||Israel and the International Criminal Court
Office of the Legal Adviser to the Ministry of Foreign Affairs
The goals of the Court
The establishment of the International Criminal Court represents a significant development in international law. Israel is fully supportive of the goals of the court and its desire to ensure that no perpetrator of heinous crimes goes unpunished. The idea of the court was originally proposed over 50 years ago in the wake of the Nazi atrocities in the Second World War and Israel was among its earliest and keenest supporters, with Israeli representatives participating actively in the earliest drafts of its statute. Since then, Israel has continued to follow the development of the court and to participate in the preparatory commissions and conferences leading to its establishment.
Areas of concern
However, alongside Israel's support for the aspirations of the court, Israel has concerns as to how effectively these will be achieved through the court as it has been constituted. A major concern is that the court will be subjected to political pressures and its impartiality will be compromised. Israel has recently witnessed many international bodies, established for the highest goals such as protecting human rights and fighting racism, cynically abused and turned into political tools. Clearly, the court could only be effective if it remains scrupulously impartial. Regrettably, there are already some troubling indications that this impartiality may be compromised:
- Rewriting principles of international law - and inventing new crimes: While the court was intended to address the crimes which had been recognized as being the most serious crimes in international law, in practice the statute of the court frequently fails to reflect those crimes accurately.
For Israel, the clearest example of distorting existing principles of international law, as part of a political agenda, is the inclusion as a war crime of: "the transfer, directly or indirectly, by the occupying power of parts of its own civilian population into the territory it occupies". This particular offense represents neither a grave breach of the Fourth Geneva Convention, nor does it reflect customary international law. The inclusion of this offense, under the pressure of Arab states, and the addition of the phrase "directly or indirectly," is clearly intended to try to use the court to force the issue of Israeli settlements without the need for negotiation as agreed between the sides.
- Selective lists of crimes: The list of crimes included in the court's statute is highly selective. Offenses such as terrorism and drug-trafficking are not included, because of political disputes over their definition and scope. The paradoxical result is that a state acting against acts of terrorism may find itself under the scrutiny of the court for the way it exercises its right of self-defense, while the terrorists themselves are outside the court's jurisdiction.
- Appointment of judges: One area in which Israel fears that political discrimination is likely is the appointment of judges to the court. Such appointments are, according to the statute, to be made having consideration to "equitable geographical representation." This formula reflects the standard mode for elections in UN organs based on the UN regional groups system. As Israel is the only UN member state which is not accepted as a full member of any of the regional groups in the system, it seems that no Israeli candidate - however competent - could be elected as judge.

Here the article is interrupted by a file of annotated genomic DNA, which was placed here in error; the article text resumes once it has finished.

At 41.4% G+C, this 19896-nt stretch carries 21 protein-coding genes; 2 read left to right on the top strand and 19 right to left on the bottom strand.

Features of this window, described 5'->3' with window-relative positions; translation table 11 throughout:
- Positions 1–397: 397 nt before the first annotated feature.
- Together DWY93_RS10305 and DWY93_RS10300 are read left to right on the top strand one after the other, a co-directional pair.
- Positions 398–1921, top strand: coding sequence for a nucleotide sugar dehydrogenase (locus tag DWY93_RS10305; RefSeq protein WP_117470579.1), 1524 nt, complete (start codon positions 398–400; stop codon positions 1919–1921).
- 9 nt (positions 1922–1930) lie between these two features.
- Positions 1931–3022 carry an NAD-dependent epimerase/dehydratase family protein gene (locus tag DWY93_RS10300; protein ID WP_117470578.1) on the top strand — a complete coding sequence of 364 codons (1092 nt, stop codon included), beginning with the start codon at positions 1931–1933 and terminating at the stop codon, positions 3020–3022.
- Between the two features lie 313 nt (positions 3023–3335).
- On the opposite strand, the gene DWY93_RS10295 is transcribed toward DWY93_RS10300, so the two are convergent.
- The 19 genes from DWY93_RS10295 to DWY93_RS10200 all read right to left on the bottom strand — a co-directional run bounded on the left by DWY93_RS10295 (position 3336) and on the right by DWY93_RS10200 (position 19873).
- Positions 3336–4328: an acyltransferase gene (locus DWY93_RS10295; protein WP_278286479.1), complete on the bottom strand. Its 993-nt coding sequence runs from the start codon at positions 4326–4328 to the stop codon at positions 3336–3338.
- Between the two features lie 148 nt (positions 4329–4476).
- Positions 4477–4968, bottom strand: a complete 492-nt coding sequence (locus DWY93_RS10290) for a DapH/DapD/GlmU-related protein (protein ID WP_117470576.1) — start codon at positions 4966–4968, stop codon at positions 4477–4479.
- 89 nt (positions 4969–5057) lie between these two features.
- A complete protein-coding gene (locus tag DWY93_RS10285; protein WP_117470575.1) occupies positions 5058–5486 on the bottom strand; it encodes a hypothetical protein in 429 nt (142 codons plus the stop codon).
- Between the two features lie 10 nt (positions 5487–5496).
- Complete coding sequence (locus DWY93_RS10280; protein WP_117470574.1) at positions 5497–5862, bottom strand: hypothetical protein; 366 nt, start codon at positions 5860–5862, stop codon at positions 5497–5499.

- The extensive powers of the prosecutor: In an attempt to bridge the gaps between civil and common law systems, the court has adopted a hybrid approach in which the prosecutor has extensive powers, including to initiate proceedings on his or her own initiative. Israel is concerned that these far-reaching powers are inconsistent with checks and balances necessary in any legal system and leave the role of the prosecutor open to potential abuse.
Israel's deep sympathy with the goals of the court, coupled with its concerns regarding the effectiveness of the statute, has created a serious dilemma for Israel regarding its attitude to the court. In the Rome Conference at which the statute was adopted, Israel, faced with a ruling that no reservations could be made, signed the final act of the conference but was forced to vote against the statute. Explaining Israel's negative vote, the head of Israel's delegation, Judge Eli Nathan, pointed to the inclusion of the crime of transferring population as an example of politicization that Israel could not accept. He concluded:
"We continue to hope that the court will indeed serve the lofty objectives for the attainment of which it is being established."
It was with this aspiration in mind that Israel signed the Rome Treaty on the International Criminal Court in December 2000, as an indication of its hope that the court would remain true to the goals of its founders. However, along with many other states which have not ratified the treaty, Israel is closely following the development of the court to see whether indeed it will genuinely prove to be impartial and effective, and whether, in light of this, it can ratify at a later stage.